YSU provost calls on faculty union to withdraw strike notice

Negotiations on a new three-year contract with YSU’s faculty union came to an abrupt halt this afternoon when union negotiators failed to make any new economic proposals and ended the talks.

No additional negotiating sessions are scheduled, and the faculty have filed a notice to strike on Monday, Oct. 12.

YSU Provost Brien Smith calls on the union to withdraw its strike notice and continue to negotiate. If not, he asks faculty members not to participate in a strike.

“For the sake of our students and the community, who have persevered under difficult and unprecedented circumstances this year, we need to come to a resolution that is within the university’s financial means and without a work stoppage,” he said.

“We appeal to our faculty colleagues to consider the facts surrounding the university’s finances and the significant impact that a strike would have on our students. We have all worked so hard to successfully maneuver through this global pandemic in service of our students. Let’s not stumble now.”

The facts:

  • In response to revenue losses caused in large part by the Covid-19 pandemic, the university has laid off 31 non-faculty employees and implemented pay cuts of up to 15 percent for 481 non-faculty employees.
  • Faculty, on the other hand, have not taken any reductions and are not being asked to do so. In fact, the administration’s latest offer includes modest salary increases for faculty. (Note that the median, faculty salary at YSU is $74,825 for a nine-month contract.)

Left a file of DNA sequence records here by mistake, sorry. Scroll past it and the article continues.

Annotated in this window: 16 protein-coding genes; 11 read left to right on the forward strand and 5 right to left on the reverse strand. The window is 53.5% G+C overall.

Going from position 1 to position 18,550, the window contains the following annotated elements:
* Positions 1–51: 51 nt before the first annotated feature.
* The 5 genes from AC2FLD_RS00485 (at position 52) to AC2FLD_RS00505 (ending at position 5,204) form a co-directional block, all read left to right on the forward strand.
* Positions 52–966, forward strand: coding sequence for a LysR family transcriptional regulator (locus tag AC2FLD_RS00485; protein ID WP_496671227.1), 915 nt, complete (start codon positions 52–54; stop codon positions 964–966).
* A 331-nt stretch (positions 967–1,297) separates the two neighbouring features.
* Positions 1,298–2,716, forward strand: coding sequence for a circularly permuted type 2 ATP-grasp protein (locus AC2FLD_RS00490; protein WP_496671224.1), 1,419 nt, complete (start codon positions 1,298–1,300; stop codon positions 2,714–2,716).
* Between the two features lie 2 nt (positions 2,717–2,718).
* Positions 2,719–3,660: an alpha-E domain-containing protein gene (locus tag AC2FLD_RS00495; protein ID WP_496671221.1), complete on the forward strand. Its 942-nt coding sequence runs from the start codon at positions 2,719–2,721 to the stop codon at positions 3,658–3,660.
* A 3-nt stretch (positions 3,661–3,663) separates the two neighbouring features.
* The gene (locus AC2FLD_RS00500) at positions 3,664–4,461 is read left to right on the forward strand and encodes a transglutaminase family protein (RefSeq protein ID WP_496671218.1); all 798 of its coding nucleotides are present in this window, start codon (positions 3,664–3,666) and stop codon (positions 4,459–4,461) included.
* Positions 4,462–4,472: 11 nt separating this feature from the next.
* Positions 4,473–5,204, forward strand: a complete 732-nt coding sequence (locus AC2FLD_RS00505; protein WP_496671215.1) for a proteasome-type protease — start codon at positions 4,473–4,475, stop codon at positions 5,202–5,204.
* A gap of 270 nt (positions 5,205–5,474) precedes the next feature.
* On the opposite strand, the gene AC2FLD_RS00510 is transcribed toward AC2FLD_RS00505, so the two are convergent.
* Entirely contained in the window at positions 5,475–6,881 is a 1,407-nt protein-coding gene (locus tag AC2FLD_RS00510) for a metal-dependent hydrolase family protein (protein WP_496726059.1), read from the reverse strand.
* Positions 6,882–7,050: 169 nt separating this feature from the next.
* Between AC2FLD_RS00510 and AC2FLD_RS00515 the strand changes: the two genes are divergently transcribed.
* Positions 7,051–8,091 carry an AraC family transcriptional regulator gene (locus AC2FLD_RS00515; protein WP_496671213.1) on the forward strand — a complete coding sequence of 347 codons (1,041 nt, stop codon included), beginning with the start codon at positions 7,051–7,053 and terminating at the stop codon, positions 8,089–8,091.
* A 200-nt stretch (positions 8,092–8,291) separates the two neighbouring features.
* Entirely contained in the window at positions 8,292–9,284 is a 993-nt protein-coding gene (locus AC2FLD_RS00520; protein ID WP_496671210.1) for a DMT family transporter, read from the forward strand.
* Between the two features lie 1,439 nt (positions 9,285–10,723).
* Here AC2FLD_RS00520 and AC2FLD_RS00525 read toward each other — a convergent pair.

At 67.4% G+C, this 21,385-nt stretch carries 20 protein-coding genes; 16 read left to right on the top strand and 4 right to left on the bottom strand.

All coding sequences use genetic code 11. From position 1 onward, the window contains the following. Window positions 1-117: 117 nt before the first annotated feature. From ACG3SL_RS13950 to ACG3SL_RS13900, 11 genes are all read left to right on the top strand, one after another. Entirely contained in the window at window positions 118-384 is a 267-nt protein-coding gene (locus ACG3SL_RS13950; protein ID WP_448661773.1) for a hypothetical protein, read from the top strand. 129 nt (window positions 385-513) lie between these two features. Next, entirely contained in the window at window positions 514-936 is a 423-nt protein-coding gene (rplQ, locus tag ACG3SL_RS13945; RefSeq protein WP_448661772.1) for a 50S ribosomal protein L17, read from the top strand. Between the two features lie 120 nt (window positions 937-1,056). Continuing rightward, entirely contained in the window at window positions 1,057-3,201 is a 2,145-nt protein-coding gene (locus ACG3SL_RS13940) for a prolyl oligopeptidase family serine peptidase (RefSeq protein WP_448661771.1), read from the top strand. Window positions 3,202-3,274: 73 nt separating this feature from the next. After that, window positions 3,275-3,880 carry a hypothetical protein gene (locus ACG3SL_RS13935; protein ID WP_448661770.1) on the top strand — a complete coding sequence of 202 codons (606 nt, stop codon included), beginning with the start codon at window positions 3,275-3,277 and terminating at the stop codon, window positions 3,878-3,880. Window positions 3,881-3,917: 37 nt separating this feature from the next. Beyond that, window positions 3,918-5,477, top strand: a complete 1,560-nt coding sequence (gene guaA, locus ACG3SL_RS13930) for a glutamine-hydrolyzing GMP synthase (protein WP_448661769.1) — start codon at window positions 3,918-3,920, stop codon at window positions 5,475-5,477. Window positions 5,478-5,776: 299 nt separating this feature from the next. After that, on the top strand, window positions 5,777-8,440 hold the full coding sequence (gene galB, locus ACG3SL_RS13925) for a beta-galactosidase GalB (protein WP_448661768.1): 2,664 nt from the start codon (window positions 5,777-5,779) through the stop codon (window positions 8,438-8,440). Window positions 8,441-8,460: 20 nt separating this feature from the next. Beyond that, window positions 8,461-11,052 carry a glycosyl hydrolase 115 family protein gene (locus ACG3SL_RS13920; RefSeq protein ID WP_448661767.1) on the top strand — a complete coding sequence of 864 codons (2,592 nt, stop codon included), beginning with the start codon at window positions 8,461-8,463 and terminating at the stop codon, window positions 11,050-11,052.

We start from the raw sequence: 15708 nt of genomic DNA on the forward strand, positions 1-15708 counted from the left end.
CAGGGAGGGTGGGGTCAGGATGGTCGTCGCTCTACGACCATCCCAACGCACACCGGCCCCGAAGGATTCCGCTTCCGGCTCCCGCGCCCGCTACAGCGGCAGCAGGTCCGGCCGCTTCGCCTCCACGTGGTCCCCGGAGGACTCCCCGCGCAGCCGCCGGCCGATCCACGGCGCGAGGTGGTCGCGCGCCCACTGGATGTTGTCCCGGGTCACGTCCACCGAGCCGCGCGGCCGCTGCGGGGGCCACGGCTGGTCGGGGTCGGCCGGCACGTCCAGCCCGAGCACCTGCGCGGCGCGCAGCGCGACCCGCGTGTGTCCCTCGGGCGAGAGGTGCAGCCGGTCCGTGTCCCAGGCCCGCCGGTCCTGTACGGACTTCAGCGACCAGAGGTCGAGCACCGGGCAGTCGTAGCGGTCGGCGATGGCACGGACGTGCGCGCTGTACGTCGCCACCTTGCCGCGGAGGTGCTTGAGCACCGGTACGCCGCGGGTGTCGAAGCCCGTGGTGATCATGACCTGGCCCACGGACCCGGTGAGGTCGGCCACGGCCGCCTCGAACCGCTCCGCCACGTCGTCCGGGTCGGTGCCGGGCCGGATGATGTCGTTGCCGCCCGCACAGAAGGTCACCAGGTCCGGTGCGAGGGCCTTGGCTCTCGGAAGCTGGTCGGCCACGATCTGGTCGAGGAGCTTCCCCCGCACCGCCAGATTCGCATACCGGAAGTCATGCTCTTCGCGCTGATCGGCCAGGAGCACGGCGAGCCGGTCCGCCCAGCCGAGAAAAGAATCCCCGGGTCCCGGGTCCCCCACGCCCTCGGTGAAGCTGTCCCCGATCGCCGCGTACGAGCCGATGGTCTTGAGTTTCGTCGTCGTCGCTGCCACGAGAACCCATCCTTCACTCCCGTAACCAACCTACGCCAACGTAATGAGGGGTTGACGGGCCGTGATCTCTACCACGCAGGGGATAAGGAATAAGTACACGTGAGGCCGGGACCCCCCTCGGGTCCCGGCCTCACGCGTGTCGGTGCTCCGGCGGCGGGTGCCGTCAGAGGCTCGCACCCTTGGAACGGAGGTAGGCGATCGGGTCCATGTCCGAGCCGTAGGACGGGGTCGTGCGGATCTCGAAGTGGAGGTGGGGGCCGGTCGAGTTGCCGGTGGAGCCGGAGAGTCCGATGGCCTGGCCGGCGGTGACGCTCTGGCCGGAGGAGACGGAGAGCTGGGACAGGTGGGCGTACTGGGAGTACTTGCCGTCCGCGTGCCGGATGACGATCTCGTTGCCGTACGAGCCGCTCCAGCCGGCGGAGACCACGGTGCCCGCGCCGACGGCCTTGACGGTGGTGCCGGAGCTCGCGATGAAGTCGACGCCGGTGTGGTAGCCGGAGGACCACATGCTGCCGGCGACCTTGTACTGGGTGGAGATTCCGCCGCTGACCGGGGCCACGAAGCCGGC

• YSU’s 2021 fiscal year budget was developed in the wake of Covid-19 and the national financial crisis. Decreases in revenue turned out not to be as large as projected; however, the university’s overall revenues are still down by $3.7 million this fiscal year, contrary to the union’s claims that the university has a multi-million dollar “surplus”.
  • Part of that lost revenue is due to a 4.4 percent decline in enrollment, including a drop of 8 percent in freshmen. In addition, the number of high school graduates for the five-county region is projected to drop significantly in the next decade.
  • And on top of that, a great deal of uncertainty remains. For instance, if another campus shutdown is necessary due to Covid-19 (as was the case in the Spring), university revenue could drop by another $14 million this year alone. 

The university’s offer to the union is:

  • Salary: no increase in the first year, 1 percent in the second year, 2 percent in the third year.
  • Health insurance: 15 percent employee premium contributions, increasing to 16 percent in the second year and 18 percent in the third, significantly lower than contributions by employees at other universities and private sector employers.
  • Additional health insurance details: $20 office visit co-pays, and $5 generic prescription drugs.

“We value our faculty; they are central to our excellence as a higher education institution,” Smith said. “But higher education is in a critical time of transition and the world is in a crucial time of unprecedented challenges. The financial realities at YSU, and at universities across the state and nation, are difficult and will require the sacrifice of all.”

Meanwhile, YSU’s Fall Break is Monday and Tuesday, Oct. 12 and 13. No classes are scheduled. So, if faculty go on strike, classes will not be disrupted for those two days. If the strike spills into Wednesday, the university is making plans to continue to offer classes. More details on those plans will be released.